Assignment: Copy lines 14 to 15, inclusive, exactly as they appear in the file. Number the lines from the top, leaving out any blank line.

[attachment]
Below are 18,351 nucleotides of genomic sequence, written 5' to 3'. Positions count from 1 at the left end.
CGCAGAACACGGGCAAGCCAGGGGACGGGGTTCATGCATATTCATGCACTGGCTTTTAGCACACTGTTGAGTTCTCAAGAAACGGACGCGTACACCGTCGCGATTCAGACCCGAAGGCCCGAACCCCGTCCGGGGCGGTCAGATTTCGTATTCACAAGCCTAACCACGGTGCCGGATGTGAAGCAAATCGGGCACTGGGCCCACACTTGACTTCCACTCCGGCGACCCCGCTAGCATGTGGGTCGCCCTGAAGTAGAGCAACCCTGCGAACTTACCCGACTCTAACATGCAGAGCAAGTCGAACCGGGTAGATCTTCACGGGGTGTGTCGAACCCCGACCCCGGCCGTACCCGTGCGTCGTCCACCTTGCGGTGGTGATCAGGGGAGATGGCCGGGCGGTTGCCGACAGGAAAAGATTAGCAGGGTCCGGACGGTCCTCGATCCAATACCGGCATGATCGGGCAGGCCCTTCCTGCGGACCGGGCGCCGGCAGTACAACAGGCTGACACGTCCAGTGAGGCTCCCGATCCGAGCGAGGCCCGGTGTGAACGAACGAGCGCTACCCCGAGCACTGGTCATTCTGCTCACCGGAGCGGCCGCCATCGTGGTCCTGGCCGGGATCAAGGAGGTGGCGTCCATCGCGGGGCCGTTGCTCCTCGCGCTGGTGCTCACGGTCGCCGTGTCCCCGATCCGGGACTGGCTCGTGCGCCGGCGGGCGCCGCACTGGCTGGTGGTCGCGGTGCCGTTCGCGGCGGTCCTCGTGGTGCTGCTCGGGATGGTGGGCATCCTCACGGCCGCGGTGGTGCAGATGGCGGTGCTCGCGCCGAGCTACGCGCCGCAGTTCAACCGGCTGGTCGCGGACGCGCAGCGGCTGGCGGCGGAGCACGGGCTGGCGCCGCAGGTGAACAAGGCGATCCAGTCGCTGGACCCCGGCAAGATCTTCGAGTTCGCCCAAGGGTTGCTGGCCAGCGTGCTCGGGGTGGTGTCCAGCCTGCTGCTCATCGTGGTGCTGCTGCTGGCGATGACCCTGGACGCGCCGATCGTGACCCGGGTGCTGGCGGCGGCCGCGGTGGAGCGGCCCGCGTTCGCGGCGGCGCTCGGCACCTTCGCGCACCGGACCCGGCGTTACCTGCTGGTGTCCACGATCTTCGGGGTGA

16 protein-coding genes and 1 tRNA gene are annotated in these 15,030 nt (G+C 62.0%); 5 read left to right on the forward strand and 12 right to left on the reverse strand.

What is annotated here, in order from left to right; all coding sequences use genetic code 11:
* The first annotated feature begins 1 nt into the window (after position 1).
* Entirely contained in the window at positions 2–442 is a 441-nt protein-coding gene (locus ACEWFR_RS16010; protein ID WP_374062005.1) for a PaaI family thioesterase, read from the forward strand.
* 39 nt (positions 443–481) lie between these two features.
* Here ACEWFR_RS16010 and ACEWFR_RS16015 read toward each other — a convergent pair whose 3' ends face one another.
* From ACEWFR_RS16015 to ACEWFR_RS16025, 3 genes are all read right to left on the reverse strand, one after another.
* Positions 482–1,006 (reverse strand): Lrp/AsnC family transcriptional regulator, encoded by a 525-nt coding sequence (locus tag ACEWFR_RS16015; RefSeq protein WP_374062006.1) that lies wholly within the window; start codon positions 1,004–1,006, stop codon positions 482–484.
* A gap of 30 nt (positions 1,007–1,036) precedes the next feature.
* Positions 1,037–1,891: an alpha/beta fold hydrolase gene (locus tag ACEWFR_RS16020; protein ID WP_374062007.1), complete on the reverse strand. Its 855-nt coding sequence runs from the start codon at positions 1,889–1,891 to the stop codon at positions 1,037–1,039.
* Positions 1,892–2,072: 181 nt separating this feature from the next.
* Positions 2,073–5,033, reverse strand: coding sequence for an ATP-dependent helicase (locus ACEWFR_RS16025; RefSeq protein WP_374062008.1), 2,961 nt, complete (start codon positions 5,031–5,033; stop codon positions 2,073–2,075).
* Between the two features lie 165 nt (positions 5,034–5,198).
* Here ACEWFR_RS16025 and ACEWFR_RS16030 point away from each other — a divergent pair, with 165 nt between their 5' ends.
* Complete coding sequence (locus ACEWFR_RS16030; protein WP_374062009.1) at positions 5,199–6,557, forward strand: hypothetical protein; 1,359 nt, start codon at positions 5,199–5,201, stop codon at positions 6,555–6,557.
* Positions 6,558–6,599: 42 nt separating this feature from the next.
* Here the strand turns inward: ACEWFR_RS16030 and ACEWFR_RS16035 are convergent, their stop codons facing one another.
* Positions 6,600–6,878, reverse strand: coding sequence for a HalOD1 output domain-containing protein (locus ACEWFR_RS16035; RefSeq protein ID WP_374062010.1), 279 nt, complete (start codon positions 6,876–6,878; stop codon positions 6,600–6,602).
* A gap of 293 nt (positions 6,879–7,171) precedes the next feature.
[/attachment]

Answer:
* Positions 2,073–5,033, reverse strand: coding sequence for an ATP-dependent helicase (locus ACEWFR_RS16025; RefSeq protein WP_374062008.1), 2,961 nt, complete (start codon positions 5,031–5,033; stop codon positions 2,073–2,075).
* Between the two features lie 165 nt (positions 5,034–5,198).